Discover Our Shared Heritage Travel Itinerary
Pierre and Fort Pierre, South Dakota 

Politics and Government

Capitol Entrance
Capitol Entrance
State Archives of the South Dakota State Historical Society

Pierre's identity has always been closely tied to its status as the State capital. Any history of the city is incomplete without some discussion of Pierre as the seat of government. Likewise, any trip to Pierre is incomplete without visiting the South Dakota State Capitol. Soon after the formation of the community in 1880, talk of the capital began, but achieving the designation as State capital did not come easily for Pierre. It was a long drawn out process that involved several hotly contested campaigns and a few key challengers. Becoming the State capital was a sought after honor, not only bringing prestige to any city and its citizens, but also almost guaranteeing rapid population growth, higher property values, and an increase in income and revenue from visiting legislators and tourists. Almost immediately after Pierre won the temporary capital fight, the town experienced a “building boom of over $700,000 in new houses, hotels and building blocks.”

The struggle for the South Dakota State capital began on February 22, 1889, when the United States Congress passed the Enabling Act, which divided Dakota Territory into North and South Dakota and authorized each to write a constitution and form State governments. On October 1, 1889, South Dakota held an election to choose legislators, judges, and representatives, and to select a temporary location for the State capital.

The quest proved to be a long and brutal ordeal. In all, six cities earnestly vied to be the capital: Pierre, Huron, Mitchell, Sioux Falls, Redfield, and Watertown. Pierre won the 1889 capital election with 27,096 votes compared to Huron’s 14,944. Although Pierre won, the quest to be the State capital was far from over, because the 1889 election only made Pierre the temporary capital. Article XX of the South Dakota Constitution stated that voters must decide on the location of the permanent capital in the November 1890 election. Pierre and the 1889 runner-up Huron fought hard in the 1890 campaign.  Pierre easily won the capital race once again with 41,969 votes to Huron’s 34,610.

The 1890 election did not settle the issue either.  Legislators introduced bills to move the capital in 1893, 1895, 1897, and 1899, but each failed. In 1904, Pierre’s opponents gained enough support and organization to force another vote.  Among Mitchell, Huron, and Redfield, a caucus of the whole legislature selected Mitchell as Pierre’s opponent. In the final vote, Pierre again won the capital fight with 58,617 votes to Mitchell’s 41,155.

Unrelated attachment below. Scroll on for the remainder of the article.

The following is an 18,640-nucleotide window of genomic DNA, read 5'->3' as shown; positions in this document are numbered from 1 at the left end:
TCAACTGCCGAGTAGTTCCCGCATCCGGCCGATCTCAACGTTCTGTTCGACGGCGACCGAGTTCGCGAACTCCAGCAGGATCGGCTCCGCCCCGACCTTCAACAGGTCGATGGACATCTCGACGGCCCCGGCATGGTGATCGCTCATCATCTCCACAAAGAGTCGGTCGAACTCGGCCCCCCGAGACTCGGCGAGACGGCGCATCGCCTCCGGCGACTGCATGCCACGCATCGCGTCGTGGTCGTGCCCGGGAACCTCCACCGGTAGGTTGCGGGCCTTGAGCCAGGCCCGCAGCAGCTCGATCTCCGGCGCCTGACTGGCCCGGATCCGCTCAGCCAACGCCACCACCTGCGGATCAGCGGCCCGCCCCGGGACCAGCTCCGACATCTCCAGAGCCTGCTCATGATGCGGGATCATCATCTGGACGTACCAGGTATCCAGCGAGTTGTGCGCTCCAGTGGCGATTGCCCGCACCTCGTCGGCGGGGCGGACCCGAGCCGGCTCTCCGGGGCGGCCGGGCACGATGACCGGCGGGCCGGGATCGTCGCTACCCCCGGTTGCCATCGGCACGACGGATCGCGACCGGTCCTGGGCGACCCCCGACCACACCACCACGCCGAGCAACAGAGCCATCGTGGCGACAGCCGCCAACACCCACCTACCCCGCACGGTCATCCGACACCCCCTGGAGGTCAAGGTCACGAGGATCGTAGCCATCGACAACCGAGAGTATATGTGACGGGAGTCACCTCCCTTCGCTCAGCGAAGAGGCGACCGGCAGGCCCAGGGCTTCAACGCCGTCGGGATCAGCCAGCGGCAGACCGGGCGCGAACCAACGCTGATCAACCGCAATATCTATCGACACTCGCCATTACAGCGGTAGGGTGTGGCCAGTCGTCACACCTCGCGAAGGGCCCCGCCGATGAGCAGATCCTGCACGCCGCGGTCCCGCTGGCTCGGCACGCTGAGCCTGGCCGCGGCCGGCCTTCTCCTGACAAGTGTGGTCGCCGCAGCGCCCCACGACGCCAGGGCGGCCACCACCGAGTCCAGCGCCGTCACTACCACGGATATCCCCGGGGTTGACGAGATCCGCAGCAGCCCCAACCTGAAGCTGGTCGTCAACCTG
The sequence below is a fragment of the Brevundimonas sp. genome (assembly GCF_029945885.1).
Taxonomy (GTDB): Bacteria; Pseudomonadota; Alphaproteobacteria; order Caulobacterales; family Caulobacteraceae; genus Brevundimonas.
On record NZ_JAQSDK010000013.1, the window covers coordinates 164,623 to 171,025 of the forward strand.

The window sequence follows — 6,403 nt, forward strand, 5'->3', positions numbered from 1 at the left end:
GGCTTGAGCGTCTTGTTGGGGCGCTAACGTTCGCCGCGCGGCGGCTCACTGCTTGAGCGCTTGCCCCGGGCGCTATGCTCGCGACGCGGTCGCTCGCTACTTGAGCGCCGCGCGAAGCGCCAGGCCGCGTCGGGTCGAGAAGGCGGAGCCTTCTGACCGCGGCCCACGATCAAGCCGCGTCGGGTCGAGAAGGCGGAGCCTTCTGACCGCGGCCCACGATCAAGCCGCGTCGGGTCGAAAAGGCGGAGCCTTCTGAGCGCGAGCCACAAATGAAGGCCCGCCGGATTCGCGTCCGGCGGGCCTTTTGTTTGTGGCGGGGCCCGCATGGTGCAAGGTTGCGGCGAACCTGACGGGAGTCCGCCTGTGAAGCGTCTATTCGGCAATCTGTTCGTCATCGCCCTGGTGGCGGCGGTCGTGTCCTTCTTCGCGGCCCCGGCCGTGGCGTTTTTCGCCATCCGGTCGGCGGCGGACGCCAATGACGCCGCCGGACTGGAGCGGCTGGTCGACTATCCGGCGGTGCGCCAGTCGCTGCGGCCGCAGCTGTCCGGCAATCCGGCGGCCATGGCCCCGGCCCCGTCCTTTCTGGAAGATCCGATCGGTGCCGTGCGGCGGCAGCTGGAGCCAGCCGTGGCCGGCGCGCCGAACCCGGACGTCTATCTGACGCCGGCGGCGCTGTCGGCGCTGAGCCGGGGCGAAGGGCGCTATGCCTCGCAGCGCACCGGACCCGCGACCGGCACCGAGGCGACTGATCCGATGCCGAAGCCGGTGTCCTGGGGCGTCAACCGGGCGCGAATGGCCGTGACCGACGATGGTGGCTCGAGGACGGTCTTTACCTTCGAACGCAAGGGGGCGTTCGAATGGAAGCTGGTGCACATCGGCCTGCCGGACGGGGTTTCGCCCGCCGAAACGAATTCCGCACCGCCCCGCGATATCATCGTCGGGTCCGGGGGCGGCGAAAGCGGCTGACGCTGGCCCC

South Dakota State Capitol Cornerstone
South Dakota State Capitol Cornerstone
South Dakota State Historical Society

Pierre was finally unquestionably the State capital. Attention next turned to plans for a permanent capitol building.  Built in 1890, the temporary wood frame capitol needed replacement. Outgoing Governor Charles Herreid in his 1905 message to the legislature said, “South Dakota needs a new state house, fireproof, commodious and in harmony with its progress and prosperity”. To save money, South Dakota hired Bell & Detweiler Architects of Minneapolis, Minnesota and adopted the firm's Montana State Capitol design for the South Dakota State Capitol with some variations. The design and construction of the four-story Neoclassical building from 1905 to 1910 cost just under $1,000,000. Building materials included a 30 inch base of Ortonville granite from Minnesota, Marquette Raindrop sandstone from Michigan on the first-floor exterior, and Bedford limestone from Indiana on the second and third floor exterior walls and the lower rotunda.

The granite cornerstone in the southwest corner of the building is a four-foot by four-foot cube with the State seal on one side and 1908 on the other. Laid on June 25, 1908, the cornerstone contains coins, the building contract, capitol bills, a Bible, inaugural addresses, photographs, architectural drawings, and newspapers.  In 1932, the State added an addtion to the north side of the State Capitol building to meet the growing needs of the government.

Interior of Capital - Second Floor Rotunda
Interior of Capitol - Second Floor Rotunda
State Archives of the South Dakota State Historical Society

The interior of the capitol with its fine art and interior decoration is just as exquisite as the exterior. The William G. Andrews Decorative Company of Iowa was the contractor for the large murals and other interior art. The interior materials include mosaic marble and hardwood for the floors, plaster for the walls and ornamental work, marble for the wainscoting, stained glass on the dome, and scagliola on the columns. According to one legend, 66 Italian artists worked on laying the Terrazzo flooring throughout the capitol. Most artists like to leave their signature on their artwork, but rather than allowing all 66 to sign their names somewhere in the capitol, each artist had a special blue signature stone. Only 55 of the 66 blue stones have been found.

After Pierre became the permanent State capital following the 1904 election, the city experienced another building boom. Many of the buildings and homes constructed during this period are still extant today and, along with the State Capitol, are listed in the National Register of Historic Places. Examples included the Stephens-Lucas House (1904), Hyde Block (1906), Capitol Avenue Block (1908), Pierre Street Block (1909), St. Charles Hotel (1911), and the Karcher-Sahr House (1911).